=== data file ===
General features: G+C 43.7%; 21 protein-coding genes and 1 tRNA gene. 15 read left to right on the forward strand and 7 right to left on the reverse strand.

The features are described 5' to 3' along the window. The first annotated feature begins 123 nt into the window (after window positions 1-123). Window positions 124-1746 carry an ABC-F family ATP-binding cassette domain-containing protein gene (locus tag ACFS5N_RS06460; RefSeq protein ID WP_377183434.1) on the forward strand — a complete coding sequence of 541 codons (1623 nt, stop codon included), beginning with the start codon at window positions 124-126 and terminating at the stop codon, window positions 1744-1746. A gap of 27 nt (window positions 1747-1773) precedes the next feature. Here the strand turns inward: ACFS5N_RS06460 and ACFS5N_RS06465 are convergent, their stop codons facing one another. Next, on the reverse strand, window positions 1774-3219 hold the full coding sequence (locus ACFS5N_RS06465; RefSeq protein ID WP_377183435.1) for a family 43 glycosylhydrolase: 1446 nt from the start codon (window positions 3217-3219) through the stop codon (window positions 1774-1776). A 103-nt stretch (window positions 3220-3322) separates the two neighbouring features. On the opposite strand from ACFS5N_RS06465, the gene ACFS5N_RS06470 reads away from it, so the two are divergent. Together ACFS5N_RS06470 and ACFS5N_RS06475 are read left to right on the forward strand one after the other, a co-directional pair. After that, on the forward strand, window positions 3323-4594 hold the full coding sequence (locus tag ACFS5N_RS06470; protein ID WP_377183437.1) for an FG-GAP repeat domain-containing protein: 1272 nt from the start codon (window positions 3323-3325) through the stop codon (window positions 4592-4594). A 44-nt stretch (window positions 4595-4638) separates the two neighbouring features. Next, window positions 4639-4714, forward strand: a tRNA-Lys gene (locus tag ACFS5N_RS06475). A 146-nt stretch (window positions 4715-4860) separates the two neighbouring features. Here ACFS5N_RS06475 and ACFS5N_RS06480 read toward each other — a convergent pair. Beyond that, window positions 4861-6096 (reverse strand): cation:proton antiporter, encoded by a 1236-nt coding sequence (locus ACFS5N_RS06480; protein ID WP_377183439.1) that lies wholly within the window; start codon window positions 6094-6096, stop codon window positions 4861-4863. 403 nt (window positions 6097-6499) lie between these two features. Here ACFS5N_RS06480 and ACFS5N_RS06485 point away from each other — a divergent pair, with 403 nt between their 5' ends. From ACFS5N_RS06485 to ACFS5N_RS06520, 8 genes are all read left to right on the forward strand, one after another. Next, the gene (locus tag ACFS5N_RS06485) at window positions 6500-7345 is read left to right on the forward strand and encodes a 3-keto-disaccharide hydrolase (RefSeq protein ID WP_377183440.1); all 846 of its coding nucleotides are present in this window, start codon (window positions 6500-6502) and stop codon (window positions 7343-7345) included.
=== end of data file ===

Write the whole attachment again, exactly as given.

General features: G+C 43.7%; 21 protein-coding genes and 1 tRNA gene. 15 read left to right on the forward strand and 7 right to left on the reverse strand.

The features are described 5' to 3' along the window. The first annotated feature begins 123 nt into the window (after window positions 1-123). Window positions 124-1746 carry an ABC-F family ATP-binding cassette domain-containing protein gene (locus tag ACFS5N_RS06460; RefSeq protein ID WP_377183434.1) on the forward strand — a complete coding sequence of 541 codons (1623 nt, stop codon included), beginning with the start codon at window positions 124-126 and terminating at the stop codon, window positions 1744-1746. A gap of 27 nt (window positions 1747-1773) precedes the next feature. Here the strand turns inward: ACFS5N_RS06460 and ACFS5N_RS06465 are convergent, their stop codons facing one another. Next, on the reverse strand, window positions 1774-3219 hold the full coding sequence (locus ACFS5N_RS06465; RefSeq protein ID WP_377183435.1) for a family 43 glycosylhydrolase: 1446 nt from the start codon (window positions 3217-3219) through the stop codon (window positions 1774-1776). A 103-nt stretch (window positions 3220-3322) separates the two neighbouring features. On the opposite strand from ACFS5N_RS06465, the gene ACFS5N_RS06470 reads away from it, so the two are divergent. Together ACFS5N_RS06470 and ACFS5N_RS06475 are read left to right on the forward strand one after the other, a co-directional pair. After that, on the forward strand, window positions 3323-4594 hold the full coding sequence (locus tag ACFS5N_RS06470; protein ID WP_377183437.1) for an FG-GAP repeat domain-containing protein: 1272 nt from the start codon (window positions 3323-3325) through the stop codon (window positions 4592-4594). A 44-nt stretch (window positions 4595-4638) separates the two neighbouring features. Next, window positions 4639-4714, forward strand: a tRNA-Lys gene (locus tag ACFS5N_RS06475). A 146-nt stretch (window positions 4715-4860) separates the two neighbouring features. Here ACFS5N_RS06475 and ACFS5N_RS06480 read toward each other — a convergent pair. Beyond that, window positions 4861-6096 (reverse strand): cation:proton antiporter, encoded by a 1236-nt coding sequence (locus ACFS5N_RS06480; protein ID WP_377183439.1) that lies wholly within the window; start codon window positions 6094-6096, stop codon window positions 4861-4863. 403 nt (window positions 6097-6499) lie between these two features. Here ACFS5N_RS06480 and ACFS5N_RS06485 point away from each other — a divergent pair, with 403 nt between their 5' ends. From ACFS5N_RS06485 to ACFS5N_RS06520, 8 genes are all read left to right on the forward strand, one after another. Next, the gene (locus tag ACFS5N_RS06485) at window positions 6500-7345 is read left to right on the forward strand and encodes a 3-keto-disaccharide hydrolase (RefSeq protein ID WP_377183440.1); all 846 of its coding nucleotides are present in this window, start codon (window positions 6500-6502) and stop codon (window positions 7343-7345) included.